In 2003, Orbital Engine Limited won a prestigious Banksia Award for it's innovative combustion technology which allows two stroke motorcycles to meet stringent emission regulations while delivering a reduction in fuel consumption. Following the European market success of this technology, Orbital now has programs in India and other parts of Asia, where motorcycle pollution is a major issue.
The company's technology injects a mixture of fuel and compressed air directly into the combustion chamber instead of through ports, the most common system. This is also known as Direct In-cylinder (DI) fuel injection.The generic term is gasoline direct injection.
The compressed mixture rapidly expands as it enters the combustion chamber and this breaks up the fuel into very small droplets which are more completely and efficiently burned compared to carburetor and other fuel systems. This is especially true for two-stroke engines.
DI fuel injection results in a more complete combustion of fuel, resulting in better fuel efficiency and lower emissions. In a DI engine only air is used for scavenging, as the fuel is injected directly into the cylinder later in the compression cycle. Scavenging losses are virtually eliminated, resulting in much lower hydrocarbon emissions and more efficient fuel consumption. Due to electronic oiling control as well as improved combustion stability, particulate emissions are reduced, and the engine can be programmed to run in a less fuel rich mode, resulting in reduced carbon monoxide emissions.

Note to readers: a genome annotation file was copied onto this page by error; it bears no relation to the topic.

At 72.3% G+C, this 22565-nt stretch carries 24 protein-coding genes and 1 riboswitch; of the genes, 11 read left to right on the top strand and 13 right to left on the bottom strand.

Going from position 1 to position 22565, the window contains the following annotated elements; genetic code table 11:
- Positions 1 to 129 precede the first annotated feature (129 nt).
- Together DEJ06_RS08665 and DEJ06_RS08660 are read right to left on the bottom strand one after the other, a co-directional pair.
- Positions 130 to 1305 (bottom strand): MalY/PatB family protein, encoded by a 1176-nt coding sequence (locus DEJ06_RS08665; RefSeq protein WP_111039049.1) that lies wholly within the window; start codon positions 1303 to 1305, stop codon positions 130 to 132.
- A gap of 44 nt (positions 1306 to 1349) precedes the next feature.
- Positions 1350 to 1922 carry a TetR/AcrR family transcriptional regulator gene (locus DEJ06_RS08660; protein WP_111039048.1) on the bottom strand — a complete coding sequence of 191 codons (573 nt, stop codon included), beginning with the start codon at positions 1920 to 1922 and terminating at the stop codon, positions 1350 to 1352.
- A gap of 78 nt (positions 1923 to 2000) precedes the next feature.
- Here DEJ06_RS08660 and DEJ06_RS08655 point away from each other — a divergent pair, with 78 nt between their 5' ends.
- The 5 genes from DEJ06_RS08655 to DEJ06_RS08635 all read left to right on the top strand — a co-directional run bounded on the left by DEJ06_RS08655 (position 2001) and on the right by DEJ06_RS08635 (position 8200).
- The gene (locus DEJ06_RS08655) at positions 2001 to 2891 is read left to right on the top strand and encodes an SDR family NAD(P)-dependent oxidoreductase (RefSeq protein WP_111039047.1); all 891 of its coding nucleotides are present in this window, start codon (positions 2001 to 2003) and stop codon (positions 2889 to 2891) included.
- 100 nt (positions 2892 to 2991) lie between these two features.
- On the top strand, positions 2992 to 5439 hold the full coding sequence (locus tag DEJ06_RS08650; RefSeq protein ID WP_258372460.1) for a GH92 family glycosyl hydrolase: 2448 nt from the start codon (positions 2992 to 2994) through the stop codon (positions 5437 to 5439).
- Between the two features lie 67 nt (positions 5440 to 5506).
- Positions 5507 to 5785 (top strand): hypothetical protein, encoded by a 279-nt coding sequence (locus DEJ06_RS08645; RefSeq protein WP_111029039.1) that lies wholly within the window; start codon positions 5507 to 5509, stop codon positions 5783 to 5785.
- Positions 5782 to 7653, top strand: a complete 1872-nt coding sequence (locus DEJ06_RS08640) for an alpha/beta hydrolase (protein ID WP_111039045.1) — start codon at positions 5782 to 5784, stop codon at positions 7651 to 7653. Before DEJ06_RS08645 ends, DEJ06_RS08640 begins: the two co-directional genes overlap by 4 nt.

The Asia Development Bank estimates there are 100-million two-stroke vehicles in South and Southeast Asia - each producing the pollution equivalent of 50 modern automobiles. The combined emissions of these 100 million vehicles equates to 10 times the emissions of all of the automobiles in the world. Envirofit is using Orbital's OCP technology in retrofit kits to convert millions of two-stroke taxis to direct injection in the Philippines. Three-wheel taxis used in that country, which are roofed sidecars attached to motorcycles, are blamed for much of the heavy air pollution in Manila and other major cities in the Philippines and Southeast Asia.
Envirofit says its OCP kits reduce carbon monoxide emissions by 76 percent, carbon dioxide by 26 percent (one ton per retrofit per year), and hydrocarbon emissions by 89 percent, and two-stroke oil consumption is reduced by 35 percent, The heavy exhaust smoke disappear using this systems. Moreover, the 35 percent increase in fuel efficiency results in annual savings of ~$470 to the taxi drivers; thus, the ~$350 kit pays for itself within a year, and thereafter the drivers' incomes are increased substantially (~40 percent) for the remaining 15-20 year life of their vehicles.
The OCP two-stroke system is also used in Mercury's Optimax DFI outboard engines, in Tohatsu's TLDI DFI outboard engines, in Bombardier's SeaDoo personal watercraft, and in motorscooters manufactured by Aprilia, Piaggio, Peugeot and Kymco.